As Kitch, Jamil, Marie, and Casey work to hold the castle, they train daily for the fight they know is coming. When it’s obvious a looming defeat, capture, and torture are approaching, Kitch implements his hidden contingency plan.
Haberfield and his brutal lieutenant, Juan, escape in the confusion. Juan decides at that moment, he will take the castle for himself. First, he must deal with Kitch, then Haberfield.
Meanwhile, Kitch has some life and death situations to deal with. To save Fatima and the children, Kitch must enter a castle filled with the infected, retrieve two horses, armour, and food. If he fails to do this within a given time, hostages will be killed.
Surviving clusters of humanity ruthlessly battle not only the infected, but they butcher each other for shelter, food, clean water, and a haven to call home. When you are a nineteen-year-old Tourette’s suffer in a dog-eat-dog environment, life and death are reduced to simple terms—kill or be consumed!
Kitch bunched his muscles. Perspiration broke out on his brow as he heaved on the makeshift barrier. The boom propelled the trapped, moaning infected toward the castle’s front gate, where Jamil waited with weapons drawn. Marie stood on the wall, ready to release her arrows. As soon as the infected sighted or smelled the living—Kitch was never certain which sense they used because of their milky-white eyes—they reacted violently.
Marie commenced dropping the infected with well-placed arrows to the forehead the moment she had a clear shot. An unsteady Jamil holding a boar spear acted as a backup. As Marie lowered her bow, Jamil carefully checked the bodies by prodding them with his spear point. He need not have bothered because they all knew Marie was an excellent archer by now. They were all dead.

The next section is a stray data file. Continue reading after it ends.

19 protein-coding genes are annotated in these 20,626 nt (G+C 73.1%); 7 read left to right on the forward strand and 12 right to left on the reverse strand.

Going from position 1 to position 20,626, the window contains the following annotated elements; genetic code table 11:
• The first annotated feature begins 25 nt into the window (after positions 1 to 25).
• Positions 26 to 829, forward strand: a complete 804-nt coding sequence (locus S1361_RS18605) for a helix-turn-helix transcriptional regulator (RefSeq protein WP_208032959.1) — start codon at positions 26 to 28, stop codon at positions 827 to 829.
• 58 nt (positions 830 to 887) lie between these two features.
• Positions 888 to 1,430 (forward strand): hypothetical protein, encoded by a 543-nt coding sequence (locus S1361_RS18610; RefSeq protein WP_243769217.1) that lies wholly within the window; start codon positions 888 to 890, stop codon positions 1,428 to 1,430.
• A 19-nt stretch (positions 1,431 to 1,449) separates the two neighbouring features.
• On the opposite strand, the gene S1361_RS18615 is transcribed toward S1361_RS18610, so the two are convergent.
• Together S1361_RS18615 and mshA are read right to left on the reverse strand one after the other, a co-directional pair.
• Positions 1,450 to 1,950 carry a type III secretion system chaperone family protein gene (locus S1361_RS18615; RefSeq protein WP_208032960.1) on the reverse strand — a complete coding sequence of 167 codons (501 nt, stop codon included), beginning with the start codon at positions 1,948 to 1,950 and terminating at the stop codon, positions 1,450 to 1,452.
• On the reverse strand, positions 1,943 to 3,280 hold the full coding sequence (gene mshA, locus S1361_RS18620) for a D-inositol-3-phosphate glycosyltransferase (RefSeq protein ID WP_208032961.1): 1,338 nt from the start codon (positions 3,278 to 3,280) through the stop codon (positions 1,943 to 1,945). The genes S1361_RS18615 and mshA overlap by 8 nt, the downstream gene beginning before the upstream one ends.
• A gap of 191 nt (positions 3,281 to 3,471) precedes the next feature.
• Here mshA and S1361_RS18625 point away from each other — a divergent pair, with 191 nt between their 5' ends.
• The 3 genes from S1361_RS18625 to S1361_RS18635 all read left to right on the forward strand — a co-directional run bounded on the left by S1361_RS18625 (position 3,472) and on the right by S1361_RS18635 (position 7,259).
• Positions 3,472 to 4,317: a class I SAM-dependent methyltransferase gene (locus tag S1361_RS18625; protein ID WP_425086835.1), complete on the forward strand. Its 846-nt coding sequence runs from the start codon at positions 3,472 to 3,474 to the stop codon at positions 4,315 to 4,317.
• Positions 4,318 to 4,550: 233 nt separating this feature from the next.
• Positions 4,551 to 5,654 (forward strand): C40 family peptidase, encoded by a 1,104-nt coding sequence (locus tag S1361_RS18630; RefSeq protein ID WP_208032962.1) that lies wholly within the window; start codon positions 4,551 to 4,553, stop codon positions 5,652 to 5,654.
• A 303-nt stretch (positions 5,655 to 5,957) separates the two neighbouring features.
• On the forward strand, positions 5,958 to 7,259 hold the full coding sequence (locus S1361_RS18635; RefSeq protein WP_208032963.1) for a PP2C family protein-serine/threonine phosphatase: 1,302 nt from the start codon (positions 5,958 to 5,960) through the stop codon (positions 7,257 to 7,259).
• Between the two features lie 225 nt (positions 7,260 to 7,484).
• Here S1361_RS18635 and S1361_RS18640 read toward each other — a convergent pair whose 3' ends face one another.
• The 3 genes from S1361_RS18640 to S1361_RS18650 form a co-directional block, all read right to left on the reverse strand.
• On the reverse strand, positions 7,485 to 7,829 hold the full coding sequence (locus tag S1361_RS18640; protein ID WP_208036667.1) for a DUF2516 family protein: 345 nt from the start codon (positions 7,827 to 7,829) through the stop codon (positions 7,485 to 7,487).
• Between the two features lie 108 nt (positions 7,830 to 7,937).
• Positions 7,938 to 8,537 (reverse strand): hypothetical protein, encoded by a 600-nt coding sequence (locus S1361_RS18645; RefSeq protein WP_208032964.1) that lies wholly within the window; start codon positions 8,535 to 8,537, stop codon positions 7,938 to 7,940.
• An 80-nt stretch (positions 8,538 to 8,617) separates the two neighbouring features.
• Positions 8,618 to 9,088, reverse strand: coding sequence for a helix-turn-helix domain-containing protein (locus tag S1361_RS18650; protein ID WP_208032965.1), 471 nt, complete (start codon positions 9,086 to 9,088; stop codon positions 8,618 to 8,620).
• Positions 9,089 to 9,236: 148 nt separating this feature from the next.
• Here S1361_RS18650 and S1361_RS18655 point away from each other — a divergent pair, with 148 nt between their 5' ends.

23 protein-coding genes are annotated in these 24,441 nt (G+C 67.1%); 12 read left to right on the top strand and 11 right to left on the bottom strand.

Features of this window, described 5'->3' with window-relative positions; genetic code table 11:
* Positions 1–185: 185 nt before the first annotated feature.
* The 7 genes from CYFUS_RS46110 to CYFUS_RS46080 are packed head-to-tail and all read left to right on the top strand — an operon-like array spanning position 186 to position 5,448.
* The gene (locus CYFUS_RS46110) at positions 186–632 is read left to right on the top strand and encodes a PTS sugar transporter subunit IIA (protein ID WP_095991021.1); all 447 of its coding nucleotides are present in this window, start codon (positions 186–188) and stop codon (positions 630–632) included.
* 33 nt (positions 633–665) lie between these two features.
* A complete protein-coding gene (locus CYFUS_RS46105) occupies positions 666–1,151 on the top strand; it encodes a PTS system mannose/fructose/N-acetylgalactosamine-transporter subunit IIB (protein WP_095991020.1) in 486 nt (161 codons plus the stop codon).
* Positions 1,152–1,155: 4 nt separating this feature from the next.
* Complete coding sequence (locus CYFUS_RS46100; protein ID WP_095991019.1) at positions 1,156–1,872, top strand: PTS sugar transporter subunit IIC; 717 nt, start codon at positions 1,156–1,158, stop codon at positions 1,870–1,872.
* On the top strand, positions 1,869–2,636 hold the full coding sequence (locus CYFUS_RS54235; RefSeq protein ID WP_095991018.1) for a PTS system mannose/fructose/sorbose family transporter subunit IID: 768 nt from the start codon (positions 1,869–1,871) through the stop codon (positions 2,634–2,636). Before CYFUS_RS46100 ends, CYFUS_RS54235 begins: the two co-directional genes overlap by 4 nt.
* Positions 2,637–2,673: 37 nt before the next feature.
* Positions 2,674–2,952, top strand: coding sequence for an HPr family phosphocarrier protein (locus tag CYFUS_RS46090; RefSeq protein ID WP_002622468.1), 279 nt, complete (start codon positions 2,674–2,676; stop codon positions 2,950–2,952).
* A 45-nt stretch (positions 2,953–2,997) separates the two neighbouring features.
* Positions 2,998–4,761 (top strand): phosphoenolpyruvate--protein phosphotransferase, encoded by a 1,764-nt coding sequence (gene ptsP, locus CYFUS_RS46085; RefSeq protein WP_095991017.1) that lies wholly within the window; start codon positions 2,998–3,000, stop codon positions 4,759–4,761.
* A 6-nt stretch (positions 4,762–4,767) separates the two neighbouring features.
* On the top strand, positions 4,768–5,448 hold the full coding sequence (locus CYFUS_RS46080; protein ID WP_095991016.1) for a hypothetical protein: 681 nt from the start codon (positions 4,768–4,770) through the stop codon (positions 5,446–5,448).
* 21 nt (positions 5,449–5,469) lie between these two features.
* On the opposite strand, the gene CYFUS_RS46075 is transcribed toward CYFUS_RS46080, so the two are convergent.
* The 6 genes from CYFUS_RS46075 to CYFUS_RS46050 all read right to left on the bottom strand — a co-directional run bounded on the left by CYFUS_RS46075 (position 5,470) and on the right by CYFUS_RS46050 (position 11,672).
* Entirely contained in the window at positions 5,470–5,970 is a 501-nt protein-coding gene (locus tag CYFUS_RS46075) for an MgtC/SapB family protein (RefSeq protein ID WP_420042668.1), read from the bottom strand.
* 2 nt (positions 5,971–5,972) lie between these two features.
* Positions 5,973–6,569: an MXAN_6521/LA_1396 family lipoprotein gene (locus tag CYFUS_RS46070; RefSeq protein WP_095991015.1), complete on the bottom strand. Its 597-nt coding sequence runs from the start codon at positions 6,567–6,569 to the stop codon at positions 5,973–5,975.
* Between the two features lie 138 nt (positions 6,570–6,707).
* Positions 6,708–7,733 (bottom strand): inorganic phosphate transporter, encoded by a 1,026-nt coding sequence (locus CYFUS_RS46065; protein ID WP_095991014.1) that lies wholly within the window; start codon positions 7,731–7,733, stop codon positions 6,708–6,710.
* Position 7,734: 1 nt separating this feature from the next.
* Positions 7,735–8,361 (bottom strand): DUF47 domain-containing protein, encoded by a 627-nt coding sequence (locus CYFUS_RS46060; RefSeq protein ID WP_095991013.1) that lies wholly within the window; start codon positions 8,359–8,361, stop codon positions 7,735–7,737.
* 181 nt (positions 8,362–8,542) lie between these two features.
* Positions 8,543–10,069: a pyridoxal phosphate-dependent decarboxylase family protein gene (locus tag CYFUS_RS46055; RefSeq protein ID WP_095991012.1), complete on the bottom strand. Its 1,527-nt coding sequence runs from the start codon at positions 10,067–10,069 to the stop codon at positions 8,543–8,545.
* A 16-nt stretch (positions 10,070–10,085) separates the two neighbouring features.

After putting on bandannas to keep out the stink and decay, they dragged the bodies one at a time toward the centre of the road and set them on fire. Kitch and Casey led the horses into the castle grounds. One shied as flaming human fat crackled on the roasting infected. Gagging at the awful stink, Casey soon had it under control, uttering soothing words. Fatima greeted Casey warmly by the rear door and welcomed her to her new home—the castle. A delightful smell of food cooking permeated the air, and Casey was soon smiling, the sizzling infected seemingly forgotten. As Kitch and Casey unpacked the saddle bags, Marie informed them Fatima had taken over not only the small medical station but the kitchen and management of the castle’s daily routine.
Casey instructed Kitch, Marie, and Jamil on how to groom the horses and what was required in the way of water troughs, shelter, food supplies, and storage.
“We can provide horse stalls and other essentials, I think,” Kitch said, leading the trio to the rear of the castle. Along the western and northern walls stood a series of small timber structures used for storage of unwanted goods. Several were filled to the roof with bales of hay. Each structure’s opening faced a long, narrow strip of sandy land separated by a single length of joined timber supported by posts at three-yard intervals. At the end of which hung strange-looking wooden dummies attached to a swivel pole. The dummies had yard-long arms, to which were attached buckets suspended on wires.